Facebook has announced that the company is opening up their “Instant Articles” program to more publishers than those listed on the Facebook page about “Instant Articles.” According to Facebook’s “Instant Articles” page, certain publications already provide instant articles as part of the program. Sites like the New York Times, National Geographic, BuzzFeed, NBC News, the Atlantic, the Guardian, BBC News and others are already listed as part of the “Instant Articles” network.
“Thousands of Instant Articles are published on Facebook each day and are available to everyone who uses Facebook on iPhone and Android. Look for Instant Articles daily from these publishers and more.”
According to BuzzFeed, Facebook’s “Instant Articles” will open up to individual publishers as well as those larger and more established websites. However, even the smallest of publishers will need a website to link to upon creating their “Instant Articles,” because Facebook won’t allow the “Instant Articles” publisher to publish via Facebook only. However, it needn’t be a fancy website — it can simply be a website with articles that may get a boatload of views via the Facebook “Instant Articles” medium.
In the Facebook article titled “Opening Up Instant Articles to All Publishers,” published on February 17, and written by Josh Roberts, a Product Manager at Facebook, the explanation for creating “Instant Articles” is given in detail.
“We’re excited to announce that on April 12th at Facebook’s F8 conference, we will be opening up the Instant Articles program to all publishers—of any size, anywhere in the world. To date, we’ve been working with a few hundred publishers around the world to build an incredibly fast and immersive reading experience for people on Facebook. While we were getting feedback and making improvements to Instant Articles, in parallel we’ve been building the tools to open up Instant Articles more broadly.”
While Facebook didn’t give exact details on the amount of money writers could expect from publishing and promoting via the “Instant Articles” platform, the Wall Street Journal reported the percentages in revenue-sharing that could be expected. The publishers who sell advertisements against pieces published to “Instant Articles” gain 100 percent of the money, whereas those publishers who posted to “Instant Articles” where Facebook sells the advertisement get to keep 70 percent of revenue.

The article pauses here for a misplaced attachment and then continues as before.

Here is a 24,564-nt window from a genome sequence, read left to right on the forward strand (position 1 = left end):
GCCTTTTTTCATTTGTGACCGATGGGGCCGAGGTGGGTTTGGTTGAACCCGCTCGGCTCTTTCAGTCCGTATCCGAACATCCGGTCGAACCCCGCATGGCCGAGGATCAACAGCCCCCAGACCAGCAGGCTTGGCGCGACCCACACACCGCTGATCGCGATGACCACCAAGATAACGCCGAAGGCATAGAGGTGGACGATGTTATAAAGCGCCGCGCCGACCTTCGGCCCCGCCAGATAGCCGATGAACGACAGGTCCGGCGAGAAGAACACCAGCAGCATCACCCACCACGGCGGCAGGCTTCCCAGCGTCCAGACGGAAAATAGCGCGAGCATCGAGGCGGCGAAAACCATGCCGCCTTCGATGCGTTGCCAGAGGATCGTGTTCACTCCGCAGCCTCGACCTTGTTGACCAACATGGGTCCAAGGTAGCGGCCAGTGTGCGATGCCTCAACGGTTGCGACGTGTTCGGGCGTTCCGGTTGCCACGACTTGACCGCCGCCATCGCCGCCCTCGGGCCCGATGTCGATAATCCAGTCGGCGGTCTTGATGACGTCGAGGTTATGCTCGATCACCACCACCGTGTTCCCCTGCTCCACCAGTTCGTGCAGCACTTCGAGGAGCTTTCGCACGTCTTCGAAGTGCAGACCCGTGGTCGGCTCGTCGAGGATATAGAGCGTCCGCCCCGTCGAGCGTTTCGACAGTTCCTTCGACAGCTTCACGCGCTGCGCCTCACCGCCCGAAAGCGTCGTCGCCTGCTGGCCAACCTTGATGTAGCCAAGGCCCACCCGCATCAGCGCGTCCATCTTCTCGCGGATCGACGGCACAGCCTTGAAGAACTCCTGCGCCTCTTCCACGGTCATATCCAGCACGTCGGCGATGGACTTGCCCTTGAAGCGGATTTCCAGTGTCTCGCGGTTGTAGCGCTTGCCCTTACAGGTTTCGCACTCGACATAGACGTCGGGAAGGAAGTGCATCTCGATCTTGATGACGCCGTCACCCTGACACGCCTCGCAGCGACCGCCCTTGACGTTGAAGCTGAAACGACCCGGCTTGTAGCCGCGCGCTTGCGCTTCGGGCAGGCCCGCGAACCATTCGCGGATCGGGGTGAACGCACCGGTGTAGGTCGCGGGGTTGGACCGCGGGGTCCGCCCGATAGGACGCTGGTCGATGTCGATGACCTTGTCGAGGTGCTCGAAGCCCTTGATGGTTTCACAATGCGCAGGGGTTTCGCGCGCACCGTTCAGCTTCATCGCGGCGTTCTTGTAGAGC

Soon, Individuals Will Be Able To Publish Instant Articles (And Get Paid By ... - BuzzFeed News: BuzzFeed News... https://t.co/udulXAhxMo— adexchanges (@adexchanges) February 18, 2016
Facebook also explained that those who use “Instant Articles” will be able to use the “Facebook Audience Network” to make money off their content as well.
“With Instant Articles, publishers have full control over the look of their stories, as well as data and ads. They have the ability to bring their own direct-sold ads and keep 100% of the revenue, and track data on the ads served through their existing ad measurement systems, or they can monetize their content through the Facebook Audience Network.”
Facebook went on to explain that “Instant Articles” addressed the need to provide folks reading the news via their smartphones a fast way to process that news without slowly loading websites.
In the Facebook for Developers section, Facebook offers more detailed specifications for publishers on how to publish articles to the “Instant Articles” platform, and the type of languages that Facebook expects. With a quick-start guide, an explanation on creating articles, as well as a design guide, the process for creating articles for the “Instant Articles” platform has been spelled out in great detail by the social networking site.
Facebook opens up Instant Articles to all publishers https://t.co/nhfIWg3dD5— Wall Street Journal (@WSJ) February 17, 2016
The “Publishing Articles” section details that “Instant Articles” on Facebook will require a headline, a URL, and the full HTML content text of the complete article — even though the article cannot exist in totality only on the Facebook “Instant Articles” site alone.
(AP Photo/Rahmat Gul)